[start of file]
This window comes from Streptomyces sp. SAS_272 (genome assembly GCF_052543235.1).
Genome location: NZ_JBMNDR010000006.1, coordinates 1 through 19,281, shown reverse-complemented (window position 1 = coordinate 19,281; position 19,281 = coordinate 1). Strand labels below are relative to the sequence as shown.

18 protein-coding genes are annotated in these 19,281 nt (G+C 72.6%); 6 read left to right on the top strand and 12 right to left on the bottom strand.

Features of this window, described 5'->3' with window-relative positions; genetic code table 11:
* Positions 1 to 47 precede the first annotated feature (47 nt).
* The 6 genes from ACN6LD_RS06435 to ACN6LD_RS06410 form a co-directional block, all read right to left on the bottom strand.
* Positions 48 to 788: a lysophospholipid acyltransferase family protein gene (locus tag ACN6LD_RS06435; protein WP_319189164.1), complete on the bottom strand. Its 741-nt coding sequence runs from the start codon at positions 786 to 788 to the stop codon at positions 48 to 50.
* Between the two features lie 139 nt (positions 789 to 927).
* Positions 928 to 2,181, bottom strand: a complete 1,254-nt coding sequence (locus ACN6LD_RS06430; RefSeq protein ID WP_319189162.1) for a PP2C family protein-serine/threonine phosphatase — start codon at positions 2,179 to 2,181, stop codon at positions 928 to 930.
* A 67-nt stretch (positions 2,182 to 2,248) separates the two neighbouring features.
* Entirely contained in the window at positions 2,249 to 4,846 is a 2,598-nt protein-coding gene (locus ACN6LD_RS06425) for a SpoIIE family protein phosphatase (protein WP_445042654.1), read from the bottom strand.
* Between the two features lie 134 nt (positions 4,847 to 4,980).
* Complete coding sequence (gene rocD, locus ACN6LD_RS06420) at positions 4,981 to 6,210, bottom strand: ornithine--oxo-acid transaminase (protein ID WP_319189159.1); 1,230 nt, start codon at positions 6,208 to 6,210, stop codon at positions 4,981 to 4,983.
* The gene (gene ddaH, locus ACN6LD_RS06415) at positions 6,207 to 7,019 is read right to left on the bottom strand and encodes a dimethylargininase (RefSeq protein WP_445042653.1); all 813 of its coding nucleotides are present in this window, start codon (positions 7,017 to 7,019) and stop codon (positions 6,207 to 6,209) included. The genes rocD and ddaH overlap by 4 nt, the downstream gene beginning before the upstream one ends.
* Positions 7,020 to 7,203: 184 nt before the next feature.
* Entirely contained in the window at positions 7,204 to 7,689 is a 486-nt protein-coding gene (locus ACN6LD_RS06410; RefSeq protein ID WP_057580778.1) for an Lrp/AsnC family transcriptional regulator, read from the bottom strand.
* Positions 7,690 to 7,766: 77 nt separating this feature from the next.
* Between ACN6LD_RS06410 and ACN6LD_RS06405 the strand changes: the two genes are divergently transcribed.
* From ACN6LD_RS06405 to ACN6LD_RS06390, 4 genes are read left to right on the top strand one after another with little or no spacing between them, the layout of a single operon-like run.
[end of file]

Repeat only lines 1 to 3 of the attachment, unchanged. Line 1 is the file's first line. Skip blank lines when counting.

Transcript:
This window comes from Streptomyces sp. SAS_272 (genome assembly GCF_052543235.1).
Genome location: NZ_JBMNDR010000006.1, coordinates 1 through 19,281, shown reverse-complemented (window position 1 = coordinate 19,281; position 19,281 = coordinate 1). Strand labels below are relative to the sequence as shown.

18 protein-coding genes are annotated in these 19,281 nt (G+C 72.6%); 6 read left to right on the top strand and 12 right to left on the bottom strand.